This is a post I first wrote on June 28, 2012, and after reading Seth Godin’s blog today (the link to which is at the bottom of what I have to say), I was reminded to get these words out there again to all the new followers and readers who I have met in these past couple of years. If you want to skip my verbosity, scroll down and read Seth’s much briefer take on the subject. Otherwise, read on, and please add a comment afterwards to let me know what you think. Let’s get a conversation started! smt
Here’s the way blogging and Social Media work… We post our opinions and observations to our blogs; we create status updates for our friends to read; we tweet about where we are, what we’re doing and what is of interest to us so that our followers may know what’s happening in our lives and what we consider to be important news. That’s the “taking” part of how we use personal blogs and both Facebook and Twitter, because we’re using these opportunities to promote ourselves, to get the word out there about us and what we’re doing, and thinking, about all that we believe to be of interest to our readers, friends, followers, and the world at large. Great!
But that’s not where it ends. You can’t expect everyone out there in Internetland will be breath-bated, awaiting your very next missive. Well, one or two might be anxious to read your every word, but don’t fool yourself into thinking that every one of those subscribers, friends or followers is actually paying any attention at all to what you’ve written, let alone that they think it will all be totally brilliant. Sorry to burst your egotistical bubble, but that’s just the reality of the Internet and Social Media in general these days.
Don’t get me wrong! I believe that blogs, Facebook and Twitter are all great methods of promoting my business and my own writing and book and I use them extensively, and every day. But I also realized a long time ago that the only way all three work for me in effectively getting the word out is if I also give back to the system. So I have always made a point of “liking” blog posts, subscribing to blogs I enjoy reading on a regular basis, making comments on them (with a link back to my own blog), and sharing those blogs on Facebook and Twitter. And while on Facebook, I “like,” comment on, and share my friends’ status updates as much as possible. On Twitter, I retweet, mention followers, thank them for retweeting my tweets, etc. This is the SOCIAL part of social media – the giving part of Give and Take. By commenting, sharing, retweeting and liking, we’re exposing our friends’ and colleagues’ writing to a whole new set of eyes – those of our own subscribers, friends and followers! After all, if we have loyal people who like to read what we post, then they will likely be interested in anyone we’re recommending they read or learn about from our shares. (Which is the point of my other blog, Reading Recommendations.)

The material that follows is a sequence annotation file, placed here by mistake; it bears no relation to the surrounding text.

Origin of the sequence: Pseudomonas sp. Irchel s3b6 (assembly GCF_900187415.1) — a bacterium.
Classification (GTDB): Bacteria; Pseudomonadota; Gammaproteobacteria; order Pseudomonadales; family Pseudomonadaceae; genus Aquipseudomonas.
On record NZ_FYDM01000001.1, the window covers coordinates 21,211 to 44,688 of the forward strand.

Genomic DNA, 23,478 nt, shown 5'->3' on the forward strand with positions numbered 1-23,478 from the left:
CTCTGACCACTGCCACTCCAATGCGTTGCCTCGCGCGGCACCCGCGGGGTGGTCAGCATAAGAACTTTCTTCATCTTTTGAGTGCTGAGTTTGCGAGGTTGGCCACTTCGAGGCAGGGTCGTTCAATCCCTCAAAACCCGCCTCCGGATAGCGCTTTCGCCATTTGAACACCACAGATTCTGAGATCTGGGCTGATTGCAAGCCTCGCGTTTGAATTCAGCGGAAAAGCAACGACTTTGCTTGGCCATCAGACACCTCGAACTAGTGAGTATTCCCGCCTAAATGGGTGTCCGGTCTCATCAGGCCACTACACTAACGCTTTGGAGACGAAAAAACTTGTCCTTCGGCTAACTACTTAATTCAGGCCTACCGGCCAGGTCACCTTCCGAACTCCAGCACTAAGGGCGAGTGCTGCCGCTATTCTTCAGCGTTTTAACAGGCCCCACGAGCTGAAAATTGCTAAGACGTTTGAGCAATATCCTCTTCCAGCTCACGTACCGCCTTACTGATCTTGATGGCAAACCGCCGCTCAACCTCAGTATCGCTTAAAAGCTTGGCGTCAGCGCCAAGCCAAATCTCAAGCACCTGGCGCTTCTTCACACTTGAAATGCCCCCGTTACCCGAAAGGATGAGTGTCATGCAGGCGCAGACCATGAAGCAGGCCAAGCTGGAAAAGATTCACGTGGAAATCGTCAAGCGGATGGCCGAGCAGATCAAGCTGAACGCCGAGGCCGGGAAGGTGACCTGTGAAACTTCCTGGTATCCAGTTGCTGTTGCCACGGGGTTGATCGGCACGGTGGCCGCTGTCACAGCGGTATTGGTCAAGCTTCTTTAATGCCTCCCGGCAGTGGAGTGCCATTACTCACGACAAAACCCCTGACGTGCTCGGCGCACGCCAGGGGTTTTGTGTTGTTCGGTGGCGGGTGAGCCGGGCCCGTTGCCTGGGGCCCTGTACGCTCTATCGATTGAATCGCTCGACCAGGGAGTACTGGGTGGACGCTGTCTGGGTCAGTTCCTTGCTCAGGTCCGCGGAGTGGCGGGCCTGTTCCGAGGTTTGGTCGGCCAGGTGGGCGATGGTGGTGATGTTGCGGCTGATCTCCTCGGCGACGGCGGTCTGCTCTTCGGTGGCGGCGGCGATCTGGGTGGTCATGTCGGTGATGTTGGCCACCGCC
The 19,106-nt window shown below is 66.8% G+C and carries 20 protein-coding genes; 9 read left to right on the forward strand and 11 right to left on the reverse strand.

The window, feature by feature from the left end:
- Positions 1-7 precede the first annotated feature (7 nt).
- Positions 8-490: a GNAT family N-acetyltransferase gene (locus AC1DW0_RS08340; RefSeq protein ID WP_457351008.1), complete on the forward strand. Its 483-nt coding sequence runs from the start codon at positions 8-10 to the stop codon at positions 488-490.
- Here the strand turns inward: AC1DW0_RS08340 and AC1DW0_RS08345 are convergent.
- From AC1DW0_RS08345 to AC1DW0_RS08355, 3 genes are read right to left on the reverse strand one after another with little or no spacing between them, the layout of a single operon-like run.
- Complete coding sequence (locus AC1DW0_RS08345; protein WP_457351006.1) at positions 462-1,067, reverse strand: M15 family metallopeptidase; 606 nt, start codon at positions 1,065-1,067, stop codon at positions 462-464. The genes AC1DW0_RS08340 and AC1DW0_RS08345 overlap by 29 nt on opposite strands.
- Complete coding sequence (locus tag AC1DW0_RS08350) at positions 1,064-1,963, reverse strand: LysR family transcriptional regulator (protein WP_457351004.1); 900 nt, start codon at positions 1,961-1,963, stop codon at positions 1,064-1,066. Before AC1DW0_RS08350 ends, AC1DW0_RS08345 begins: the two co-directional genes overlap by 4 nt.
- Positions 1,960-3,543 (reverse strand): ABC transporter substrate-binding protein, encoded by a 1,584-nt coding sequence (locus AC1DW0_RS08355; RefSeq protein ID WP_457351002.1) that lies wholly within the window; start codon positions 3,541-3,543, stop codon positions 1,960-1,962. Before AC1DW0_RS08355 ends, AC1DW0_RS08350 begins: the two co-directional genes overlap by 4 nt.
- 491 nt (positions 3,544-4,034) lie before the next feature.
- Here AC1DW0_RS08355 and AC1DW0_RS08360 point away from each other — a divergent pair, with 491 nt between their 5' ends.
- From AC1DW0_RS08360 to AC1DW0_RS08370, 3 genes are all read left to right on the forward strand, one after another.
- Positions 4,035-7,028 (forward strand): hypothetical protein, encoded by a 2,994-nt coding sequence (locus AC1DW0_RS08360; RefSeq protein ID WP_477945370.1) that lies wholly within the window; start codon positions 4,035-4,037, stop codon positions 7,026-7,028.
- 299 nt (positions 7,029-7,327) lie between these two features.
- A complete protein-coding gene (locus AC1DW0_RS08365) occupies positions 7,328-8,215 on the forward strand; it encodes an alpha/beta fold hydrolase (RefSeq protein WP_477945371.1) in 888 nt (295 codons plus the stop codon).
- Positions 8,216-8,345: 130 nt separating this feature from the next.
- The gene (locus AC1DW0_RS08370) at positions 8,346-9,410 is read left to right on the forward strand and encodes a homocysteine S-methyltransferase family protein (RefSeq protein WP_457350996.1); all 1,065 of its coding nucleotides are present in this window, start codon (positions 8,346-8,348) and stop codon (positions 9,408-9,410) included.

By doing this, we become part of a conversation which is really what all of this Social Media was meant to be in the first place. And a conversation means two or more people equally taking part, contributing, listening, and encouraging others to become involved. One person posting alone and never conversing with others is a monologue – and how quickly do we tire of listening to a monologue? I have hidden countless friends and followers because of their incessant Me! Me! Me!’s and their seeming inability to take any active role in the actual conversation, in the social aspect of Social Media.
So, if you are an active blogger or user of Facebook or Twitter (and I’ve only concentrated on these three here because they are what I choose to use, but the same goes for Google+, LinkedIn, etc.), think about how you interact on them. Remember that it’s not about the number of subscribers, friends and followers you have, but whether those people are actually reading what you post and sharing it with their own friends and followers. What goes around, comes around. Think of sharing as good Karma.
Give as well as take.
Well, that put Mr. Griz to sleep. But if you’re still with me, read what Seth Godin has to say.